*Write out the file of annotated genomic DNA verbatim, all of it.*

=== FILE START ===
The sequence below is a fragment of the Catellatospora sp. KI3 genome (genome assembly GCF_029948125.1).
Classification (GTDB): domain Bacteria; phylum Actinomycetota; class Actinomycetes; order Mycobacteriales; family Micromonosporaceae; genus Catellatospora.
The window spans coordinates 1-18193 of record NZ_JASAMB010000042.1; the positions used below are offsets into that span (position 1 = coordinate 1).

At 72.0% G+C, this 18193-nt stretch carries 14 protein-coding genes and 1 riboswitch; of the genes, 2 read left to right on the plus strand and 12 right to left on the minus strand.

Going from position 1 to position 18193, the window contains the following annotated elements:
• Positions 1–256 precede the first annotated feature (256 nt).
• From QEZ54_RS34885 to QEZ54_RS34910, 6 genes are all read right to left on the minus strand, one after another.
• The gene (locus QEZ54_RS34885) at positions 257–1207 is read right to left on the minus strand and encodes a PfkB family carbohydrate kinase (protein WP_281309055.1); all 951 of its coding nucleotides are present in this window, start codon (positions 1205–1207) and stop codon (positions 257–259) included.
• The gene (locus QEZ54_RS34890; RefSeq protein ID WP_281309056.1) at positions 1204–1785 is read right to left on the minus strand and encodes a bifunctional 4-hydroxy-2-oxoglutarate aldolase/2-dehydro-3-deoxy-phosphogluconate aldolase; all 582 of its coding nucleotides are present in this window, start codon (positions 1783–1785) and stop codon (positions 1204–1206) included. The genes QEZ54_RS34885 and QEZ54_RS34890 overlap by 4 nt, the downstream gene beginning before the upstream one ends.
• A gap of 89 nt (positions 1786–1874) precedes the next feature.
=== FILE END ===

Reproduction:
The sequence below is a fragment of the Catellatospora sp. KI3 genome (genome assembly GCF_029948125.1).
Classification (GTDB): domain Bacteria; phylum Actinomycetota; class Actinomycetes; order Mycobacteriales; family Micromonosporaceae; genus Catellatospora.
The window spans coordinates 1-18193 of record NZ_JASAMB010000042.1; the positions used below are offsets into that span (position 1 = coordinate 1).

At 72.0% G+C, this 18193-nt stretch carries 14 protein-coding genes and 1 riboswitch; of the genes, 2 read left to right on the plus strand and 12 right to left on the minus strand.

Going from position 1 to position 18193, the window contains the following annotated elements:
• Positions 1–256 precede the first annotated feature (256 nt).
• From QEZ54_RS34885 to QEZ54_RS34910, 6 genes are all read right to left on the minus strand, one after another.
• The gene (locus QEZ54_RS34885) at positions 257–1207 is read right to left on the minus strand and encodes a PfkB family carbohydrate kinase (protein WP_281309055.1); all 951 of its coding nucleotides are present in this window, start codon (positions 1205–1207) and stop codon (positions 257–259) included.
• The gene (locus QEZ54_RS34890; RefSeq protein ID WP_281309056.1) at positions 1204–1785 is read right to left on the minus strand and encodes a bifunctional 4-hydroxy-2-oxoglutarate aldolase/2-dehydro-3-deoxy-phosphogluconate aldolase; all 582 of its coding nucleotides are present in this window, start codon (positions 1783–1785) and stop codon (positions 1204–1206) included. The genes QEZ54_RS34885 and QEZ54_RS34890 overlap by 4 nt, the downstream gene beginning before the upstream one ends.
• A gap of 89 nt (positions 1786–1874) precedes the next feature.